Someone might say to us that medicine is divided into theoretical and practical parts and that, by calling it a science, we have considered it as being all theoretical. To this we respond by saying that some arts and philosophy have theoretical and practical parts, and medicine, too, has its theoretical and practical parts. The division into theoretical and practical parts differs from case to case, but we need not discuss these divisions in disciplines other than medicine. If it is said that some parts of medicine are theoretical and other parts are practical, this does not mean that one part teaches medicine and the other puts it into practice – as many researchers in this subject believe. One should be aware that the intention is something else: it is that both parts of medicine are science, but one part is the science dealing with the principles of medicine, and the other with how to put those principles into practice.
A few centuries later, the English friar Roger Bacon (c.1266 CE) claimed that “without experiment nothing can be known” (Sidebottom 2012), establishing himself as a proponent of empiricism.
Until the dawn of modern medicine, the theory of the four humors dominated western medical practice, with the consequence that bloodletting and purging were rational, theory-based treatments, reflecting supposed humor imbalances (Best and Neuhauser 2005). Treatment based on the theory of the four humors was not based on observation, and is therefore appropriately classified as ‘Dogmatic’ medicine. Much more recently, the Evidence-Based Medicine (EBM) movement has promoted the value of systematic observations and can therefore be classified as empiricist. Using systematic observations, proponents of EBM have overturned beliefs about treatments believed to be effective based on theoretical rationales. For example, people having heart attacks were given drugs known to suppress heart rhythm abnormalities. Theory predicted, without conducting the crucial experiments, that the drugs would also reduce mortality. However, clinical (empirical) trials showed that the drugs actually increase mortality (The Cardiac Arrhythmia Suppression Trial (CAST) Investigators 1989; Furberg 1983; Hine 1989).
Philosophical roots of the debate about the relative importance of empirical observations
Debates about the relative importance in medicine of empirical observations compared with theoretical considerations also have philosophical roots. Descartes (1596 CE—1650 CE) believed that everything in the world—including human beings—are ‘mechanisms’ or ‘machines’ (Des Chene 2001), and he hoped that his mechanistic view would improve the practice of medicine (Shapin 2000). Descartes’s view is rationalist because he believed we need to understand these mechanisms in order to diagnose and treat patients. Indeed Descartes himself thought that his medical discoveries would help him lead a long life. However he died when he was relatively young, and his philosophy was largely applied in the physical sciences.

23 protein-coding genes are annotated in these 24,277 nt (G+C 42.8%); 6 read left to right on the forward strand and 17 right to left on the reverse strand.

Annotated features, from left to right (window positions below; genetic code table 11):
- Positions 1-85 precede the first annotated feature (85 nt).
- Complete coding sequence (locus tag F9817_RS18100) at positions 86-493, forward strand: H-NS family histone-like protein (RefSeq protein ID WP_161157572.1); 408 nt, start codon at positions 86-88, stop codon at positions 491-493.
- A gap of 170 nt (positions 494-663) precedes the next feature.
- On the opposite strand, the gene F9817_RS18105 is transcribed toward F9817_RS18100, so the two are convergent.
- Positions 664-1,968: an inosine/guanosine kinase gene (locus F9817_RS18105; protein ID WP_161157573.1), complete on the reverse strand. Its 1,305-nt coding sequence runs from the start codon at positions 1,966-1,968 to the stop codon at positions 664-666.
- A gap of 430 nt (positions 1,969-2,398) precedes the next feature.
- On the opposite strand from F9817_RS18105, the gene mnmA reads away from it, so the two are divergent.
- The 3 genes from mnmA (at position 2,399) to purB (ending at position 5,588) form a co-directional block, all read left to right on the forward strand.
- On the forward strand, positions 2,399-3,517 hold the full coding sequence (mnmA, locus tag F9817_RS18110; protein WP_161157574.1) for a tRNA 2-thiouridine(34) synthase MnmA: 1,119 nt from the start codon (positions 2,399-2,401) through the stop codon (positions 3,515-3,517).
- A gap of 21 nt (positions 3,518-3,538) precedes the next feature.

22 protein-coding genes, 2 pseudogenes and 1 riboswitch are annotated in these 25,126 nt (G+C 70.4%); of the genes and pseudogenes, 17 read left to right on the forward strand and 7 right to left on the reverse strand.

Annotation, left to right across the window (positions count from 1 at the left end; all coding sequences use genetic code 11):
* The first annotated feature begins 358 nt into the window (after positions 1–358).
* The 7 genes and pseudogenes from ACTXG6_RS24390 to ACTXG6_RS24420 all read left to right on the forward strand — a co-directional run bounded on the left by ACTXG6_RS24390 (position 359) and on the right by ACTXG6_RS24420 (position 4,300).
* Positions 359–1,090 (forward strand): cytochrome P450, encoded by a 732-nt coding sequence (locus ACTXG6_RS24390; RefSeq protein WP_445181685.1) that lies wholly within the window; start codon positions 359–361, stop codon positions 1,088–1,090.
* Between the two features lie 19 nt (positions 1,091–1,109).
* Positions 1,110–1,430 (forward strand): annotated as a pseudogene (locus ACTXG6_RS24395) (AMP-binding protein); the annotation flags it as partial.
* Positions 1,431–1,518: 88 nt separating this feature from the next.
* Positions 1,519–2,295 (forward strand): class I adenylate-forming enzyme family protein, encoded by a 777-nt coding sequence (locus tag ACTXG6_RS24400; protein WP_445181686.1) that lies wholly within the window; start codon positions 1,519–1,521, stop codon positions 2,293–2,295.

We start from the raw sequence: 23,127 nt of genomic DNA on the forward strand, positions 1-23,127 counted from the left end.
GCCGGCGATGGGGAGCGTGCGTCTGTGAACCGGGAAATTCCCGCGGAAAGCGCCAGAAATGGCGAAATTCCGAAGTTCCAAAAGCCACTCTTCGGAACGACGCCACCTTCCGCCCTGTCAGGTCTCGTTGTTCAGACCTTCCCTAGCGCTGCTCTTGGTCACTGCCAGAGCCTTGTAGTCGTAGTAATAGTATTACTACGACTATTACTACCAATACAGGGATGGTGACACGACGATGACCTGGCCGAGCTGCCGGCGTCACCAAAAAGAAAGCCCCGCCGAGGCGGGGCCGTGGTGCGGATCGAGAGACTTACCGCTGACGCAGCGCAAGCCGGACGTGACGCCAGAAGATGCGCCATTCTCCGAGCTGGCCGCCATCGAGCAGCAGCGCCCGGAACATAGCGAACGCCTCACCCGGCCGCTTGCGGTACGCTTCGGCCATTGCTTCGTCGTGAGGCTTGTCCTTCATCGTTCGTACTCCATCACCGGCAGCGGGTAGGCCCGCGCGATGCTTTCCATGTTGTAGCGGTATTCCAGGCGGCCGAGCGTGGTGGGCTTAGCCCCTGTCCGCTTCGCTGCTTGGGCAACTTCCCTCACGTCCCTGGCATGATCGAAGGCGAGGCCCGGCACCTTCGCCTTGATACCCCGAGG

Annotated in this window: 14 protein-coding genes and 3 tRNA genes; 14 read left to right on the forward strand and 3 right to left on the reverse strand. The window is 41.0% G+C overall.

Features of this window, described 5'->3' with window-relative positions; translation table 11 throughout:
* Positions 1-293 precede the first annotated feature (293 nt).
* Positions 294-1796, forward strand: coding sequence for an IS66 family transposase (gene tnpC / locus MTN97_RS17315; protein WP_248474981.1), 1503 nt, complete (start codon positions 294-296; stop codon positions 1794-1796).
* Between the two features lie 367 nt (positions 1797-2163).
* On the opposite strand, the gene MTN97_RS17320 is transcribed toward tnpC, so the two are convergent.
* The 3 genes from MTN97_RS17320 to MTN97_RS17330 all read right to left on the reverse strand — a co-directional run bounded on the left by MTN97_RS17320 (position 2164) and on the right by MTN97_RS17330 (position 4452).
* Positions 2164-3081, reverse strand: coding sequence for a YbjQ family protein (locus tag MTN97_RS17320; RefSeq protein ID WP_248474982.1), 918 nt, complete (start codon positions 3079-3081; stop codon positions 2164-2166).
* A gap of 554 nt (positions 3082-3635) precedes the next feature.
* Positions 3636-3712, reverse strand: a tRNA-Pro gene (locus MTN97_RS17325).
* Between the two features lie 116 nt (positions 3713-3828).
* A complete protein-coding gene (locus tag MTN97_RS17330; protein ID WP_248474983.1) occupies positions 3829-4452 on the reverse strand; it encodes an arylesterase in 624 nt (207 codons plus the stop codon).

In a more recent iteration of the rationalist tradition, a ‘new mechanist philosophy’ has emerged (Craver, and Tabery 2016), which parallels Descartes’ views but is mostly applied to the biological sciences and medicine. Some proponents of this new mechanist philosophy claim that evidence of mechanisms is required to discover and establish the effects of new treatments (Craver, and Tabery 2016). These philosophers argue that unless we have evidence of a mechanism explaining how a treatment works, we cannot know whether it works (Russo and Williamson 2007). Russo and Williamson (2007), for example, state that: “To establish causal claims, scientists need the mutual support of mechanisms and dependencies.” This leads them to assert, for example, that Semmelweis did not know that washing hands had prevented deaths from puerperal sepsis because he only had strong empirical data, but did not propose an ‘acceptable’ mechanism (Gillies 2005; Loudon 2013).
Yet just as the Dogmatics were opposed by the Empirics, the new mechanist philosophers have been challenged by empiricist proponents of EBM, who have pointed out the numerous examples where treatment benefits were established long before mechanisms were understood (Howick 2011a; 2011b). Much harm would have been caused by failure to use interventions that were supported by empirical evidence (but which did not have a rationalist explanation), including unpolished rice to prevent beri-beri (Vandenbroucke 2012), fruits and vegetables to prevent scurvy (Tröhler 2003), liver diet to prevent pernicious anemia (Sinclair 2007), babies to sleep on their backs (Dwyer 1991), and aspirin reducing cancer incidence (Burn 2011). Or, as in the anti-arrhythmic example cited above, evidence from controlled clinical trials suggested the opposite of what alleged mechanistic evidence suggested. Considering these examples, it is difficult to understand how, despite 2000 years of well-regarded thinkers saying that empirical and rational approaches can both be valuable as evidence for treatment benefits, philosophical proponents of the new mechanist philosophy refuse to believe an empirical result without a rational (mechanistic) explanation.
The debate between empiricist and rationalist approaches to establishing treatment benefits appears to be a recurring theme in the history of medicine, and it is certainly active today. While not always referred to, it appears that Celsus’ description of Empirics and Dogmatics is the earliest account of the opposition between rationalists and empiricist approaches in establishing treatment effects.
Professor Iain Donaldson and Professor Simon Swain provided extremely useful, constructive, and extensive comments on earlier versions of this manuscript.
Lind Library article has been republished in the Journal of the Royal Society of Medicine 2016;109:426-430. Print PDF